This opinion will be unpublished and

may not be cited except as provided by

Minn. Stat. § 480A.08, subd. 3 (2004).







In re: Russell Lynn Norton


Filed November 8, 2005


Toussaint, Chief Judge


St. Louis County District Court

File No. P6-04-600334


John Steven Lind, 920 Alworth Building, 306 West Superior Street, Duluth, MN 55802 (for appellant)


Patricia I. Shaffer, 403 Government Services Center, 320 West Second Street, Duluth, MN 55802 (for respondent)



            Considered and decided by Toussaint, Chief Judge; Randall, Judge; and Willis, Judge.

U N P U B L I S H E D   O P I N I O N


TOUSSAINT, Chief Judge


On appeal from an order for indeterminate commitment as a sexually dangerous person, appellant argues that the trial court erred in determining that his conduct creates a substantial likelihood of serious physical or emotional harm to others and that he is highly likely to engage in future acts of harmful sexual conduct.  Because appellant’s exhibitionist conduct raised the rebuttable presumption that a victim will suffer serious physical or emotional harm and the evidence as a whole substantially supports the district court’s conclusions, we affirm.


            Appellant Russell Lynn Norton (DOB 5/11/68) is a 37-year-old inmate of the Minnesota Correctional Facility in Rush Lake.  Two court-appointed licensed psychologists diagnosed him as suffering from exhibitionism and antisocial personality disorder.  He is also chemically dependent on alcohol and cannabis.

            Appellant’s early history of sexual misconduct began with his admission that he, at age 12 or 13, exposed himself to two young girls he was babysitting.   At age 15, he was charged with second-degree criminal sexual conduct against a four-year-old who he was babysitting, but the charge was dismissed when the victim’s family moved and could not be located. Between the ages of 18 and 19, appellant had two convictions of trespass, one of unauthorized use of a motor vehicle, one of possession of stolen property, and one of theft.  Twice, at age 21, appellant was seen naked in public areas: once in the laundry room of an apartment complex and once in a women’s restroom at a local bar.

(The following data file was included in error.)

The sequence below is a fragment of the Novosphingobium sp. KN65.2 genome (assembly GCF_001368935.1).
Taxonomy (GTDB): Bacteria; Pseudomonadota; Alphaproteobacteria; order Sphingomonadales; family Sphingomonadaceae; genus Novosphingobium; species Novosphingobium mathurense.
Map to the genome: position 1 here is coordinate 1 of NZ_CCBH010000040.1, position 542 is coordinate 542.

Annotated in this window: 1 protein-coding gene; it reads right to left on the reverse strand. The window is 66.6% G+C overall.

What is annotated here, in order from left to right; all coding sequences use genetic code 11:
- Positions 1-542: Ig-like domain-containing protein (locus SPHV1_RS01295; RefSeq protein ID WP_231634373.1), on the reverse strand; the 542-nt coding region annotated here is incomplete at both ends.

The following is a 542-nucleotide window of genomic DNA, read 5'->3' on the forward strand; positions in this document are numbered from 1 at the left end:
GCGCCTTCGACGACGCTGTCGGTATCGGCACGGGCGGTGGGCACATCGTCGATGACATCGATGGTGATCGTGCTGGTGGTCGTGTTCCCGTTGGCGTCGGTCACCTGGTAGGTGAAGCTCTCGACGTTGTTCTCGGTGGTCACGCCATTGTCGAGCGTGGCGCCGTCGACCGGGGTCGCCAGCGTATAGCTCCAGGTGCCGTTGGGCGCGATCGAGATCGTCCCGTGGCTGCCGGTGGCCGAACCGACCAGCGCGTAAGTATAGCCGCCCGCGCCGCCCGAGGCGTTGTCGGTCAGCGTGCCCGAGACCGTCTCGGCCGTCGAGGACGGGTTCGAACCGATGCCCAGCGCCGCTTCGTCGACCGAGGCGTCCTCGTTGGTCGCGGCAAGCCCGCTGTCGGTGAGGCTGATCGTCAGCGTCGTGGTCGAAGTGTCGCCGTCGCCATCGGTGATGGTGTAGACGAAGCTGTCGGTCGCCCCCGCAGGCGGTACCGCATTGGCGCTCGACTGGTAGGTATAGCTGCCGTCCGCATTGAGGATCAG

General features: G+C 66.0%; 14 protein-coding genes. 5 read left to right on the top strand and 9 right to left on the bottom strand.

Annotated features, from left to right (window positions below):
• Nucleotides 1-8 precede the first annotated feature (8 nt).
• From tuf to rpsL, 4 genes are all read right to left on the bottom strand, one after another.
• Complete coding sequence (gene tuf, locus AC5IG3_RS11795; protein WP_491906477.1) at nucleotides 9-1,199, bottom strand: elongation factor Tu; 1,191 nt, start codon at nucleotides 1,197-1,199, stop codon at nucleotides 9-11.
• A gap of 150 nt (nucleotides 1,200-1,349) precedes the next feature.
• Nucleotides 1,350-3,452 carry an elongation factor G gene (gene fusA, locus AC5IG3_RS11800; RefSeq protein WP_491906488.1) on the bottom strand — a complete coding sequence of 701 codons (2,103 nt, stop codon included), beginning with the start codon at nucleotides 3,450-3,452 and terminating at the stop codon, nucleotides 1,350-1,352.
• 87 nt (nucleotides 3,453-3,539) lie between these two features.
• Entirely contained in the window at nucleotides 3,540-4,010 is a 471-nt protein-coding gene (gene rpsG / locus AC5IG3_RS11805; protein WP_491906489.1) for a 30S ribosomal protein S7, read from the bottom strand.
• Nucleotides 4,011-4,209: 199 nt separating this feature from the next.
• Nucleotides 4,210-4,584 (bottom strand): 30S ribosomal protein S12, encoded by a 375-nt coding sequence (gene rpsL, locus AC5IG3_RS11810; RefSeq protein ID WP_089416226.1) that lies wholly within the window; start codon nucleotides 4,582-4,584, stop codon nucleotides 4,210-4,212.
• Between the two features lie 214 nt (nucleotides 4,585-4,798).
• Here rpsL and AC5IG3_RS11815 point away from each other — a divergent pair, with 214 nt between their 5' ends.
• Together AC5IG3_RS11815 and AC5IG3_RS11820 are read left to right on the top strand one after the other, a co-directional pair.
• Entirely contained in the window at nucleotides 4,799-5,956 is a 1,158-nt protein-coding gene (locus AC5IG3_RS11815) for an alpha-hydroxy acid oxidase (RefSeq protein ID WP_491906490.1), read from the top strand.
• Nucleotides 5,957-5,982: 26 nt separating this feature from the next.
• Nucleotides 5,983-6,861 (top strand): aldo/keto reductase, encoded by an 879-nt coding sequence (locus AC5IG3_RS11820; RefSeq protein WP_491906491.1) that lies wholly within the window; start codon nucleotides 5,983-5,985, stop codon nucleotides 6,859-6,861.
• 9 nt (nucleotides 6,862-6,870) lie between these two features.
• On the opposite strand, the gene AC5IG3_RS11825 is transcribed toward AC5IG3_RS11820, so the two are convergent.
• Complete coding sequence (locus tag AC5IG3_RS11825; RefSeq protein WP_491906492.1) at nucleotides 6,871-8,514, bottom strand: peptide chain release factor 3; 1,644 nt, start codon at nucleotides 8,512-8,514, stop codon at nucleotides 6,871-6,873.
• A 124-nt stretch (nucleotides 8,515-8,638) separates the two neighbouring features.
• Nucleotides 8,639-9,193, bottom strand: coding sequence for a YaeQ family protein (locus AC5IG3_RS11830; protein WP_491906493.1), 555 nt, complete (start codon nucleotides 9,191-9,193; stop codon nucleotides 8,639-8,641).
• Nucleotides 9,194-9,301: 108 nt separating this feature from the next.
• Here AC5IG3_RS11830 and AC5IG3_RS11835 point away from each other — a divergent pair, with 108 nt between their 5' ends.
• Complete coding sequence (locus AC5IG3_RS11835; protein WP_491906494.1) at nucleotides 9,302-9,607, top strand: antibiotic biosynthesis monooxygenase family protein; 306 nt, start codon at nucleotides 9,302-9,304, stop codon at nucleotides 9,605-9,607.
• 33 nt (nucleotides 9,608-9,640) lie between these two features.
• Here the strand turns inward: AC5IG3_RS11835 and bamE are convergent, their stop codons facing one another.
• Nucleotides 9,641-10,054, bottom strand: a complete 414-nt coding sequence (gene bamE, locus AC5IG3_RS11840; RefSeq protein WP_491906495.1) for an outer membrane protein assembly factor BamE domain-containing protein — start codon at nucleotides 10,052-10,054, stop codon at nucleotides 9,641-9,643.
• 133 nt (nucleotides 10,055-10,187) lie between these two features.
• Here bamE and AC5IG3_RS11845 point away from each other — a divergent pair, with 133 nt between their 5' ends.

Appellant’s adult criminal sexual history began in 1991 when he was 22 and convicted of first-degree burglary.  He had entered the victim’s home during the night while she was sleeping, reached under her blankets, rubbed her leg, and then masturbated in her face.  One year later, appellant was convicted of first-degree burglary-criminal sexual conduct and fourth-degree criminal sexual conduct.  He had entered a woman’s home while she was sleeping, got in her bed naked, and lay against her back until she jumped from the bed and threw off the covers revealing appellant with an erection.  The next year, appellant was convicted of first-degree burglary-indecent exposure.  He had entered a woman’s home and stood on her basement stairs, naked and with an erection. 

            Appellant also had two convictions of escape, one in 1991 and one in 1992.  Also in 1992, when he was 24 years old, there were five reports of appellant exposing himself: once in a woman’s garage, once on a woman’s front porch, and three times in laundromats. Between 1992 and 1997, while appellant was in the custody of the Department of Corrections, he was observed and disciplined for four incidents of exposing himself, during two of which he was masturbating.  While in treatment, he also admitted that he had exposed himself to 14- and 15-year-old girls between 30 and 50 times.